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Open Access Short Report

Drosophila KDM2 is a H3K4me3 demethylase regulating nucleolar organization

Harsh H Kavi and James A Birchler*

Author Affiliations

Division of Biological Sciences, University of Missouri, Columbia, MO-65211, USA

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BMC Research Notes 2009, 2:217  doi:10.1186/1756-0500-2-217

The electronic version of this article is the complete one and can be found online at: http://www.biomedcentral.com/1756-0500/2/217


Received:23 April 2009
Accepted:23 October 2009
Published:23 October 2009

© 2009 Birchler et al; licensee BioMed Central Ltd.

This is an open access article distributed under the terms of the Creative Commons Attribution License (http://creativecommons.org/licenses/by/2.0), which permits unrestricted use, distribution, and reproduction in any medium, provided the original work is properly cited.

Abstract

Background

CG11033 (dKDM2) is the Drosophila homolog of the gene KDM2B. dKDM2 has been known to possess histone lysine demethylase activity towards H3K36me2 in cell lines and it regulates H2A ubiquitination. The human homolog of the gene has dual activity towards H3K36me2 as well as H3K4me3, and plays an important role in cellular senescence.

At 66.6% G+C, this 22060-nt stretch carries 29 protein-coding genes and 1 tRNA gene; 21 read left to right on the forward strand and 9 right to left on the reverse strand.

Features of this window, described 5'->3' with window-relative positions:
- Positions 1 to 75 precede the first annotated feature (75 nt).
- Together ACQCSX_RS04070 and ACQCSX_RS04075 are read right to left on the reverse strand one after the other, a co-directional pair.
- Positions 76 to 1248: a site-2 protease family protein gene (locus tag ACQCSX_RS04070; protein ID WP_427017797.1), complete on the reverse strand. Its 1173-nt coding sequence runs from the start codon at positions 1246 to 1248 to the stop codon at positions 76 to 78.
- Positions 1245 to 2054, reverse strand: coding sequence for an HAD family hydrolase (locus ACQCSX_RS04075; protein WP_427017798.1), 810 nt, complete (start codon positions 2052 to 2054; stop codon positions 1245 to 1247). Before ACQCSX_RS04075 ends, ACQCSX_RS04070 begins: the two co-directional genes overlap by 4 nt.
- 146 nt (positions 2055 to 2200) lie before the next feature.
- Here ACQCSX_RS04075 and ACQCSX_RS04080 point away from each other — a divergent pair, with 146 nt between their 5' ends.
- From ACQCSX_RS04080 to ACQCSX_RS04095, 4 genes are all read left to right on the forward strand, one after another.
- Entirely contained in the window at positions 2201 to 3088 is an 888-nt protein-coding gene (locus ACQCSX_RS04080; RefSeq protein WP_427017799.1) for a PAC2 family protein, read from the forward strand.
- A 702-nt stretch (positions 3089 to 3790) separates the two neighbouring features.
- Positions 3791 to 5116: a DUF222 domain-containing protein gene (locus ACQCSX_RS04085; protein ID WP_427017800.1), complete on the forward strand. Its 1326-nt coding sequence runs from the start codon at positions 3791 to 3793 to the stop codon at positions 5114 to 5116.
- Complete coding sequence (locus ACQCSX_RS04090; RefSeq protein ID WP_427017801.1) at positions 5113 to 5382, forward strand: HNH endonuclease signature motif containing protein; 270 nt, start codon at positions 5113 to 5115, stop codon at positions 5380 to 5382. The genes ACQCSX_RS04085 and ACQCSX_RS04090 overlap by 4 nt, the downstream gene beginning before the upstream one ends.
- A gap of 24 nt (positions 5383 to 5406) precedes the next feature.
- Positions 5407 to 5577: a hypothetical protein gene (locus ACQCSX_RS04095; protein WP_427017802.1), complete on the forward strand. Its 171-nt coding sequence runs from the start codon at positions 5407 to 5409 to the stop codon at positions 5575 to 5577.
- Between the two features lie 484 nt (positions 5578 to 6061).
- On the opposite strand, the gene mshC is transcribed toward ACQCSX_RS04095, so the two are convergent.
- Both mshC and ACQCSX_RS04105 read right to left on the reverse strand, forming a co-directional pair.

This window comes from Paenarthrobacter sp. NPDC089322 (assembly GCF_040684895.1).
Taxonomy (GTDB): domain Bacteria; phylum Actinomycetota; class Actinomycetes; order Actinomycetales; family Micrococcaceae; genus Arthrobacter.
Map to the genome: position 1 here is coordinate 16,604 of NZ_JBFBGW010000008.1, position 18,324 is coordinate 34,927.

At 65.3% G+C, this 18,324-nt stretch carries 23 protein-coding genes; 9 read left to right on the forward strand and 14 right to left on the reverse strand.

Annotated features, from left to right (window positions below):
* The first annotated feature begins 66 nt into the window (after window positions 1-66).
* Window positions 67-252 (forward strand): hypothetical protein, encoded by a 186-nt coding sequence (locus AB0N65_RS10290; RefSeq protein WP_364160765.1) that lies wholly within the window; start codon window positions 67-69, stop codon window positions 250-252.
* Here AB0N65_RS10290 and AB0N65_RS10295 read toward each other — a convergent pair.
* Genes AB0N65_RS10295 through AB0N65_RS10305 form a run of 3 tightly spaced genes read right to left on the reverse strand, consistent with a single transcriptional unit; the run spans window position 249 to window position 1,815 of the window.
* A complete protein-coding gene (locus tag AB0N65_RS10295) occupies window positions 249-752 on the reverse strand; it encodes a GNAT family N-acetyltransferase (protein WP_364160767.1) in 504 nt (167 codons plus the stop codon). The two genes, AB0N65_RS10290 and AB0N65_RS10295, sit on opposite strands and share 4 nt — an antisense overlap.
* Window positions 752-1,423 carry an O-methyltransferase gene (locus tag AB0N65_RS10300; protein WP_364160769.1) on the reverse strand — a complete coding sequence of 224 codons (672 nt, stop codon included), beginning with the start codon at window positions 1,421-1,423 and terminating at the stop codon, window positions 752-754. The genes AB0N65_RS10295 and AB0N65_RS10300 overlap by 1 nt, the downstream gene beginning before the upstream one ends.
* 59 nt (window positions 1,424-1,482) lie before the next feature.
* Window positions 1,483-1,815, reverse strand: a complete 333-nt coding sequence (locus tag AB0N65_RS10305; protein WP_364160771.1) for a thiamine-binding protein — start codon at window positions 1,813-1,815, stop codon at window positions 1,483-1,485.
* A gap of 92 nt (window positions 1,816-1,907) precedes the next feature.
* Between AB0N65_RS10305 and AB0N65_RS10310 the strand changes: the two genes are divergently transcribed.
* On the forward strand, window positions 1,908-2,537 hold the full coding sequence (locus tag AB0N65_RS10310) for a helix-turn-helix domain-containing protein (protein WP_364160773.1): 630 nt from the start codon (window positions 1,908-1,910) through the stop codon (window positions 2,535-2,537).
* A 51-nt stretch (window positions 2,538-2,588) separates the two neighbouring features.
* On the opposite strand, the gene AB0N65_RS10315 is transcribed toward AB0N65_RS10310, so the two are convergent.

Findings

We have used transgenic flies bearing an RNAi construct for the dKDM2 gene. The knockdown of dKDM2 gene was performed by crossing UAS-RNAi-dKDM2 flies with actin-Gal4 flies. Western blots of acid extracted histones and immunofluoresence analysis of polytene chromosome showed the activity of the enzyme dKDM2 to be specific for H3K4me3 in adult flies. Immunofluoresence analysis of polytene chromosome also revealed the presence of multiple nucleoli in RNAi knockdown mutants of dKDM2 and decreased H3-acetylation marks associated with active transcription.